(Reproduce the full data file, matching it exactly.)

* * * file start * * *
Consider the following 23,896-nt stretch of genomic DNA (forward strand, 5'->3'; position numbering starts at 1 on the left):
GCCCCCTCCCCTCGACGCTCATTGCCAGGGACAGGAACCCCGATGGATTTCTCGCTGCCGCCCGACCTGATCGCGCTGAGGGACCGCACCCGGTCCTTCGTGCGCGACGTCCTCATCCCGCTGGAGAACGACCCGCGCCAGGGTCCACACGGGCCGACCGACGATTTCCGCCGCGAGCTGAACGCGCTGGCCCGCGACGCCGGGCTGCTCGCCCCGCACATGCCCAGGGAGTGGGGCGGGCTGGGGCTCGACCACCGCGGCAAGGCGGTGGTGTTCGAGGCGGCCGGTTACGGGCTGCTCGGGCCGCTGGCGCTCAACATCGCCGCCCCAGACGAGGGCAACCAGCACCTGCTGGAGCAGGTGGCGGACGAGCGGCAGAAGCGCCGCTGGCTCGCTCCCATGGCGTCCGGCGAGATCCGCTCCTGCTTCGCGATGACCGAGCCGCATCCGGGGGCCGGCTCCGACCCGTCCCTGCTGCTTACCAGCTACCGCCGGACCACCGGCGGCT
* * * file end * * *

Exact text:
Consider the following 23,896-nt stretch of genomic DNA (forward strand, 5'->3'; position numbering starts at 1 on the left):
GCCCCCTCCCCTCGACGCTCATTGCCAGGGACAGGAACCCCGATGGATTTCTCGCTGCCGCCCGACCTGATCGCGCTGAGGGACCGCACCCGGTCCTTCGTGCGCGACGTCCTCATCCCGCTGGAGAACGACCCGCGCCAGGGTCCACACGGGCCGACCGACGATTTCCGCCGCGAGCTGAACGCGCTGGCCCGCGACGCCGGGCTGCTCGCCCCGCACATGCCCAGGGAGTGGGGCGGGCTGGGGCTCGACCACCGCGGCAAGGCGGTGGTGTTCGAGGCGGCCGGTTACGGGCTGCTCGGGCCGCTGGCGCTCAACATCGCCGCCCCAGACGAGGGCAACCAGCACCTGCTGGAGCAGGTGGCGGACGAGCGGCAGAAGCGCCGCTGGCTCGCTCCCATGGCGTCCGGCGAGATCCGCTCCTGCTTCGCGATGACCGAGCCGCATCCGGGGGCCGGCTCCGACCCGTCCCTGCTGCTTACCAGCTACCGCCGGACCACCGGCGGCT